Home > SPJ News > SPJ Legal Defense Fund Roundup – August 2016

SPJ News
Latest SPJ News | RSS

SPJ Legal Defense Fund Roundup – August 2016


September 29, 2016

Lynn Walsh, SPJ National President, 614-859-6194, Lynn.K.Walsh@gmail.com
Rachel Semple, SPJ Communications Coordinator, 317-920-4785, rsemple@spj.org

INDIANAPOLIS – As a free press and free speech advocate, SPJ’s Legal Defense Fund Committee initiates and joins amicus briefs to support First Amendment and open records cases.

The following are amicus briefs and other action the LDF Committee took in August:

Global injunction of single nation should not be imposed on Internet-published speech worldwide

The case Equustek Solutions Inc. v. Morgan Jack involves the theft of trade secrets in the networking device market. A British Columbia court issued an injunction requiring Google to remove from its search database any websites used by Morgan Jack to sell its products.

The court found that an injunction applying only to Canada would not sufficiently protect Equustek so it made the injunction global. The case is now pending before the Canada Supreme Court.

SPJ and the group of organizations involved are concerned that a precedent for global injunction could be used against the media as well as against Google. A court should not be allowed to impose a single nation’s standards on Internet-published speech around the globe.

The full brief will be filed at a later date.

SPJ supports documentary filmmaker’s protection of notes, recordings

SPJ joined the Reporters Committee for Freedom of the Press and other groups in filing a legal brief related to the military court martial of Bowe Bergdahl, the U.S. soldier who was held captive in Afghanistan. Journalist and filmmaker Mark Boal interviewed Bergdahl after his release, and portions of those interviews were played on season two of the “Serial” podcast. The military is now planning to subpoena Boal for his notes and recordings as part of its court martial proceedings. Boal is fighting the subpoena, and the amicus brief supports his efforts to invoke the reporter’s privilege. The brief argues that Boal deserves the protection of the privilege whether he is working in documentary film or in traditional journalism. It also argues that Boal should be allowed to seek protection from a federal district court (rather than having to proceed through the military justice system).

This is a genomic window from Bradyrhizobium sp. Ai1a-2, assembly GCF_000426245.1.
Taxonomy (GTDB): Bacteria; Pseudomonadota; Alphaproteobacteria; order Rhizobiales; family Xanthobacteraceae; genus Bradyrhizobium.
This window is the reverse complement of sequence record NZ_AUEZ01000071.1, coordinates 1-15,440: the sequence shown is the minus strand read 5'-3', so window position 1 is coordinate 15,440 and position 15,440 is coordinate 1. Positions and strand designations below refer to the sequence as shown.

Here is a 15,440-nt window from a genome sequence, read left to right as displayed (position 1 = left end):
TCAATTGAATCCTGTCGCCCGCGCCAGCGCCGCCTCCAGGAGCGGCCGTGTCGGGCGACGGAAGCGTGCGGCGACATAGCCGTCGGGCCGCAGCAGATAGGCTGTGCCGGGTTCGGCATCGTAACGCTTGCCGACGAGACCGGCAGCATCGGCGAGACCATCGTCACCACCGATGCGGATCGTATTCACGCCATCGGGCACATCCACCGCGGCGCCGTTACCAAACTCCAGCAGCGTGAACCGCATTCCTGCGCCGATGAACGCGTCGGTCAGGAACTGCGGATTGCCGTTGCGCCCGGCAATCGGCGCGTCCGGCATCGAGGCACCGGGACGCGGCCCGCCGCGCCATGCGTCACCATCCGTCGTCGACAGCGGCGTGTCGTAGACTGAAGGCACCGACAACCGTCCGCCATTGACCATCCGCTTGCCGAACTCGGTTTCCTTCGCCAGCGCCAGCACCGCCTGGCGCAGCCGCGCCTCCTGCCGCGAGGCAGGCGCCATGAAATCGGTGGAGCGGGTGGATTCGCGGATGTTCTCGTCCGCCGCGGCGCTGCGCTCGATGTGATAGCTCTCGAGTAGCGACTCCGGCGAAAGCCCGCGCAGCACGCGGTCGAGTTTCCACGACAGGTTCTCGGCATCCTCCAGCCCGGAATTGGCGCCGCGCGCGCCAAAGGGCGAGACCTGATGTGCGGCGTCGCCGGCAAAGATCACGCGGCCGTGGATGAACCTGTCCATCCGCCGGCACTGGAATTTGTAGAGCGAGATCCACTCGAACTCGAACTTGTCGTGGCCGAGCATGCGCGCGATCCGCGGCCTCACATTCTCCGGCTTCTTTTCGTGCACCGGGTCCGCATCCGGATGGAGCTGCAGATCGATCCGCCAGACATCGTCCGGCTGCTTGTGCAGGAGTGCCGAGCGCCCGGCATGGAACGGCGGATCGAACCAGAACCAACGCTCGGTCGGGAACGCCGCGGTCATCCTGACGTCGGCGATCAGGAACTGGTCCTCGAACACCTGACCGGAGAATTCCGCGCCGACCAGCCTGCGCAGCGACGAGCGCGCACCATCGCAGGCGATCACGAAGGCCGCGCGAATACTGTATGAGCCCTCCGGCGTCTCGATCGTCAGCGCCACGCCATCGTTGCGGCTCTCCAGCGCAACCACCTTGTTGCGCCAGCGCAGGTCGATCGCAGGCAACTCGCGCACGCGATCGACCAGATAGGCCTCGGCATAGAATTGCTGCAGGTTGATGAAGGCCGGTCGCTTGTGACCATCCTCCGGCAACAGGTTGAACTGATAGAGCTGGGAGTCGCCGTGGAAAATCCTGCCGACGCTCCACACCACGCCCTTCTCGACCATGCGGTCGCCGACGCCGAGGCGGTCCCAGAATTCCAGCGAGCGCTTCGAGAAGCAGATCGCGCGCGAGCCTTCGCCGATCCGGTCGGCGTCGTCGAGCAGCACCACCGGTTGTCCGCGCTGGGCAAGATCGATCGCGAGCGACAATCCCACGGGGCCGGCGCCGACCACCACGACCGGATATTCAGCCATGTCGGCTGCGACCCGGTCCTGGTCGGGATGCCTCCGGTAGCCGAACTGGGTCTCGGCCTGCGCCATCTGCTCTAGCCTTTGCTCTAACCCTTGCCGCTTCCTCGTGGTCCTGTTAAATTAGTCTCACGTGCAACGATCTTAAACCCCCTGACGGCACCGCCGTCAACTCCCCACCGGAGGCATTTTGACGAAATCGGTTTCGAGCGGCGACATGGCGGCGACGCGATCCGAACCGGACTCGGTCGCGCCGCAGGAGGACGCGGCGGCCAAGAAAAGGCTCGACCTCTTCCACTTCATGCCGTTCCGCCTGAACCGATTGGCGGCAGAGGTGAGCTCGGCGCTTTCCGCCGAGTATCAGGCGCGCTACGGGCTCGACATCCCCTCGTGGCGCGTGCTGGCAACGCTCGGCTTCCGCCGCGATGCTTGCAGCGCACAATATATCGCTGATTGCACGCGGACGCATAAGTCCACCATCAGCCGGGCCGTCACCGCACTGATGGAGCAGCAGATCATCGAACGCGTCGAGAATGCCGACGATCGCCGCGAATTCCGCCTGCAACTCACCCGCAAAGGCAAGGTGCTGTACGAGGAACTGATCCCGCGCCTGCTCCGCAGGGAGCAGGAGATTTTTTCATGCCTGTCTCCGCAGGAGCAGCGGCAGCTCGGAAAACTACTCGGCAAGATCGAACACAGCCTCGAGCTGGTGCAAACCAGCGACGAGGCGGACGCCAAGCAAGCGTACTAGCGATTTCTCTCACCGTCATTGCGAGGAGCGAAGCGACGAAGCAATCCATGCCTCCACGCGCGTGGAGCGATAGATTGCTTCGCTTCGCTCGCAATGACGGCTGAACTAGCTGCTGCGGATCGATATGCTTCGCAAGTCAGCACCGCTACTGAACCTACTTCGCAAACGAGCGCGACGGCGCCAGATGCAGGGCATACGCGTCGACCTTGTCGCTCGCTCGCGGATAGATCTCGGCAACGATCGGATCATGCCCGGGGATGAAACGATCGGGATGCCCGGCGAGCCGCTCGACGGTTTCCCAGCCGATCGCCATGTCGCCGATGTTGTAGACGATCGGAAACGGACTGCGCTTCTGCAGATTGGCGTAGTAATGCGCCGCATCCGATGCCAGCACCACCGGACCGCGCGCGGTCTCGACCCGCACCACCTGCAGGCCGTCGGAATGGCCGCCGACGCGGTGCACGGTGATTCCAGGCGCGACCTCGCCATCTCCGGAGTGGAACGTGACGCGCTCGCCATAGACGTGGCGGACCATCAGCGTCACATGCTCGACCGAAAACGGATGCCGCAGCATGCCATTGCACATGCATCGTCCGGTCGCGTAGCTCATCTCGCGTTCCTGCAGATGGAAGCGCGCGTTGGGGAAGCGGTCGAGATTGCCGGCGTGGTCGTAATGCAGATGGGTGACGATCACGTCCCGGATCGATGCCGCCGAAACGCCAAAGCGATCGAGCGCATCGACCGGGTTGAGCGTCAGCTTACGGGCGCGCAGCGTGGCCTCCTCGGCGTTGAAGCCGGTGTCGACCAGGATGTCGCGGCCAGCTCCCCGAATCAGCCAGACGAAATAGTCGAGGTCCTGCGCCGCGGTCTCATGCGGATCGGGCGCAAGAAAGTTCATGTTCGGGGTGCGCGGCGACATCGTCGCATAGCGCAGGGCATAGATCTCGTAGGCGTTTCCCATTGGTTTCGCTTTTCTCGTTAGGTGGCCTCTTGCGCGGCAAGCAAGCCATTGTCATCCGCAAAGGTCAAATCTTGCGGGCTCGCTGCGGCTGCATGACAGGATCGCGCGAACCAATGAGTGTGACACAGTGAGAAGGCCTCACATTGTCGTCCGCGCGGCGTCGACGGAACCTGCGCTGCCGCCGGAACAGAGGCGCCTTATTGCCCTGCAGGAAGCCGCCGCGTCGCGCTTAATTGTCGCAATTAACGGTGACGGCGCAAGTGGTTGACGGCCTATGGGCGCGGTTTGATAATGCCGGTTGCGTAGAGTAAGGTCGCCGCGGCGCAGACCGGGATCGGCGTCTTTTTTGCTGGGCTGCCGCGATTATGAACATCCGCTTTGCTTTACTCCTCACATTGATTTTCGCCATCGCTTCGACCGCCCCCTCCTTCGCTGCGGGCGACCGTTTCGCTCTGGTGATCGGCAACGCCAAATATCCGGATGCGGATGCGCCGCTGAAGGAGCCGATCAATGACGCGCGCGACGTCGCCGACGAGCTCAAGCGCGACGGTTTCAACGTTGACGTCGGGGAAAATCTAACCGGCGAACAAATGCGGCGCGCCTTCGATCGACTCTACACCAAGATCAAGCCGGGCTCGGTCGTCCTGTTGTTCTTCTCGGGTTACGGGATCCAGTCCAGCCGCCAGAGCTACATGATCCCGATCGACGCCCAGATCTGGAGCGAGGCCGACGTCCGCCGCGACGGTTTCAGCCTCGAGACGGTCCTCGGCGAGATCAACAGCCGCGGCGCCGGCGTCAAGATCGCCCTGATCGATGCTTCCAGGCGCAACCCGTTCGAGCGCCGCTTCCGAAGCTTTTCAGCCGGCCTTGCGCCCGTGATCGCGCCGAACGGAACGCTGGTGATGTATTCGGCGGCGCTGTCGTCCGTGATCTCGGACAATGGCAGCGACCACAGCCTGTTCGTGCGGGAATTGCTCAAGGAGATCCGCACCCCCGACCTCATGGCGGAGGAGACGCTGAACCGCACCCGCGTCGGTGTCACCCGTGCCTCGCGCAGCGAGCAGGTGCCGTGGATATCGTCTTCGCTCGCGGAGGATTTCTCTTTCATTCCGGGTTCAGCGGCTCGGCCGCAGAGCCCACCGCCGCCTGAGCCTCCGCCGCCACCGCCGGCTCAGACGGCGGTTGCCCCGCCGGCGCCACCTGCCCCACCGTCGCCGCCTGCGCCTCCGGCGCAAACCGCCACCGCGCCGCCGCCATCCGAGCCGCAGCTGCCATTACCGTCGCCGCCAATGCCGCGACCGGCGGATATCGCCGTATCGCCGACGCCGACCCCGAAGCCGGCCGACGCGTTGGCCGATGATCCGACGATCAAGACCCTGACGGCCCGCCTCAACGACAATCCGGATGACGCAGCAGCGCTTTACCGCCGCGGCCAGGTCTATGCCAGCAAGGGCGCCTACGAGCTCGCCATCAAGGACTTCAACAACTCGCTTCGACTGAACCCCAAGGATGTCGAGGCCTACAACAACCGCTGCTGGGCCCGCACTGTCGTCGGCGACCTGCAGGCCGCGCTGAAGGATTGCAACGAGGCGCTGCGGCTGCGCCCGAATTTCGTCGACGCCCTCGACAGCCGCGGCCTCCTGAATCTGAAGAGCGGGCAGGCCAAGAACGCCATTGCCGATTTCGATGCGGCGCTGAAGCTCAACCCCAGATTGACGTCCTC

Read the full amicus brief here.

SPJ urges strengthening of NYPD body cam policy

The New York Police Department has released a draft policy on police bodycam videos. The policy acknowledges that such videos are subject to New York’s Freedom of Information Law (FOIL), which is positive. SPJ joined the Reporters Committee for Freedom of the Press in submitting comments on areas in which the policy could be strengthened. For instance, the policy should clarify that, if only a portion of a video is exempt from FOIL, the video should be redacted and the non-exempt portion should be released (rather than the entire video being withheld). The brief also emphasizes the importance of proactive disclosures of footage showing serious use of force by police.

Read the full amicus brief here.

SPJ joins 56 other groups in support of New York Times reporter’s subpoena fight

SPJ joined 56 other news organizations in filing an amicus brief with the New York Supreme Court Appellate Division, in support of New York Times reporter Frances Robles in her effort to fight a subpoena to testify about a jailhouse interview and turn over her notes. The amicus brief argued that the trial court that ordered her to testify did not give sufficient consideration to the protections in the New York Shield Law, which only allows subpoenas against journalists for non-confidential information when the information is highly relevant, meaning the case should "rise or fall" with the evidence. The brief argued that reporter's relations with their sources will be jeopardized if such information, and particularly information from jailhouse interviews with criminal defendants, is compelled without meeting that high standard.

Read the full amicus brief here.

SPJ joins letter expressing concerns with proposed Deaths in Custody Reporting Act